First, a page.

TORONTO – Ubisoft Toronto celebrated its latest expansion Thursday, showing off a performance capture studio for its video games.
Ubisoft officials call it a cutting-edge facility that will be used by the company’s 26 studios around the globe.
The 2,000-square-foot (185-square-metre) facility features 80 mounted cameras plus wireless helmet cameras, a sound stage and a high-load beam to allow for physical stunts and aerial work.
“Games are not films but they are definitely borrowing techniques from each other,” said Yannis Mallat, CEO of Ubisoft Toronto and Montreal.
Ubisoft set up a performance capture studio in 2005 at its larger Montreal studio.
Rival Electronic Arts has a similar studio in Burnaby, B.C.
Ubisoft’s Canadian studios have produced such successful video game franchises as “Assassin’s Creed,” “Rainbow Six,” “Far Cry” and “Tom Clancy’s Splinter Cell.”
Ubisoft Toronto is using the new performance capture studio in developing “Tom Clancy’s Splinter Cell Blacklist,” which is due for release in the spring.
“I can honestly say this is the best motion capture studio I have ever shot in in the last 10 years,” said David Footman, director of “Splinter Cell Blacklist.”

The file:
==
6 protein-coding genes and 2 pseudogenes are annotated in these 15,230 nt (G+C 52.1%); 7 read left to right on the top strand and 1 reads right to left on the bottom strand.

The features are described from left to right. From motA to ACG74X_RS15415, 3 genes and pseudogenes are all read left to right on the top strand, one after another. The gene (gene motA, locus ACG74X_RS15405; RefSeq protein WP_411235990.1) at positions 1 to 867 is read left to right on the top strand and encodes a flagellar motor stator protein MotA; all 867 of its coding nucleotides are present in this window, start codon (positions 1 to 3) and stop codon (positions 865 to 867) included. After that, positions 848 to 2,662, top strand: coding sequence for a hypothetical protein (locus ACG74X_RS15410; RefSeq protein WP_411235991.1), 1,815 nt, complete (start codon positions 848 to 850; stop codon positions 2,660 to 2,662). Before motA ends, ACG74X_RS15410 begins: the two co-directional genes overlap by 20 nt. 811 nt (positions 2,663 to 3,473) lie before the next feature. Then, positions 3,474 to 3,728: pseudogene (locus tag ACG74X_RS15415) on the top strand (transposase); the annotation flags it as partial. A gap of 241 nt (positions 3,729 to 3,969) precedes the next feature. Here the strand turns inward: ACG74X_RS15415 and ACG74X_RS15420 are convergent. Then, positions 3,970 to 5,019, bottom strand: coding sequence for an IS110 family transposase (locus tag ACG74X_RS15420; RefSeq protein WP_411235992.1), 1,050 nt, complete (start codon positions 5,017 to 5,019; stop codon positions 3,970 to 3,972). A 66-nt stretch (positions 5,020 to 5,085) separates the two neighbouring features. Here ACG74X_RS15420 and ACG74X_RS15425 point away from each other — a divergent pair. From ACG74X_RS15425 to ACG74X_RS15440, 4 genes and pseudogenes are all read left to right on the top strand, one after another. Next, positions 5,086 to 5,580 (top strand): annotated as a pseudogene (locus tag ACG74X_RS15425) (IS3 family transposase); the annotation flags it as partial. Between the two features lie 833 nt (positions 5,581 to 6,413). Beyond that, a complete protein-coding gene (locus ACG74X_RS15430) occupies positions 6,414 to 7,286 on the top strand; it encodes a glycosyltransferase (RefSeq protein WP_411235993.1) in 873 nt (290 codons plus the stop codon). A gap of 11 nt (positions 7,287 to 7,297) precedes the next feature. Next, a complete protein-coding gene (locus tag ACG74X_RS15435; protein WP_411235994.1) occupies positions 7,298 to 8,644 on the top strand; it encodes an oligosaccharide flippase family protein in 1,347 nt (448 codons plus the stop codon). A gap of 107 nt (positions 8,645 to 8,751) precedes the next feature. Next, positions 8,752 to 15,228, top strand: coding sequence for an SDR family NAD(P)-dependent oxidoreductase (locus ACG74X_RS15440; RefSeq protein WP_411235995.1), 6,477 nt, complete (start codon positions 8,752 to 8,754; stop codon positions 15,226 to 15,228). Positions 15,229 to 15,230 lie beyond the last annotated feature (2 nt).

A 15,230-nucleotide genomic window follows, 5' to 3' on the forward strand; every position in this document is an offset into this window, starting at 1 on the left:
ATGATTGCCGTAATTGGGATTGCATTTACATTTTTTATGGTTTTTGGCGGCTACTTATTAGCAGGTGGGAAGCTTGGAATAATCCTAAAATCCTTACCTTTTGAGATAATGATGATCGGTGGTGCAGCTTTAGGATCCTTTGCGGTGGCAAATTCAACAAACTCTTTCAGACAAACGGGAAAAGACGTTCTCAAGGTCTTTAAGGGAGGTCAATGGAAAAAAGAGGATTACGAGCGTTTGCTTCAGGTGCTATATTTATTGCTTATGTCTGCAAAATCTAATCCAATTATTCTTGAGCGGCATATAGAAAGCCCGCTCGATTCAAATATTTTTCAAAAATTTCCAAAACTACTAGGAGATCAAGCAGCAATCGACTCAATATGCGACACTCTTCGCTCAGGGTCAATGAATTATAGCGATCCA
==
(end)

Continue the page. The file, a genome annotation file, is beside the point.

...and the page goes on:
Footman used the studio recently to capture 11 actors simultaneously moving and talking, “something that would have been unheard of even five years ago.”
The studio space measures 55 by 33 feet, with a height of 15 foot (17 by 10 by five metres). The 80 Vicon T160 cameras ring the space with wireless head-mounted cameras used to capture facial expressions.
Four reference cameras capture HD live footage of what is being shot that is available for immediate playback on two 60-inch screens.
Boom microphones and microphones placed on the actors capture the sound.
Footman put the new studio through its paces, using four actors to perform a scene from “Splinter Cell Blacklist.”
Minutes after the scene was shot, it was shown on a monitor as game footage.
Wearing skintight black outfits with brightly coloured body markers, the actors went through the scene around a bare table.
Mallat also announced a partnership with Sheridan College on research into interactive story-telling and virtual production.
“Virtual production, specifically performance capture, is a critical part if the experience we provide to players around the world,” said Mallat.
“It contributes to story-telling in our games and delivers narrative and interactive game play to maximize immersion for the player.”
Ubisoft Toronto, which has some 260 employees, did not detail cost of the new studio which is attached to its existing space in the city’s west end.
NOTES â€” Nintendo will launch its new “Wii U” console on Nov. 18. The basic system will retail for $299.99, with a deluxe version at $349.99.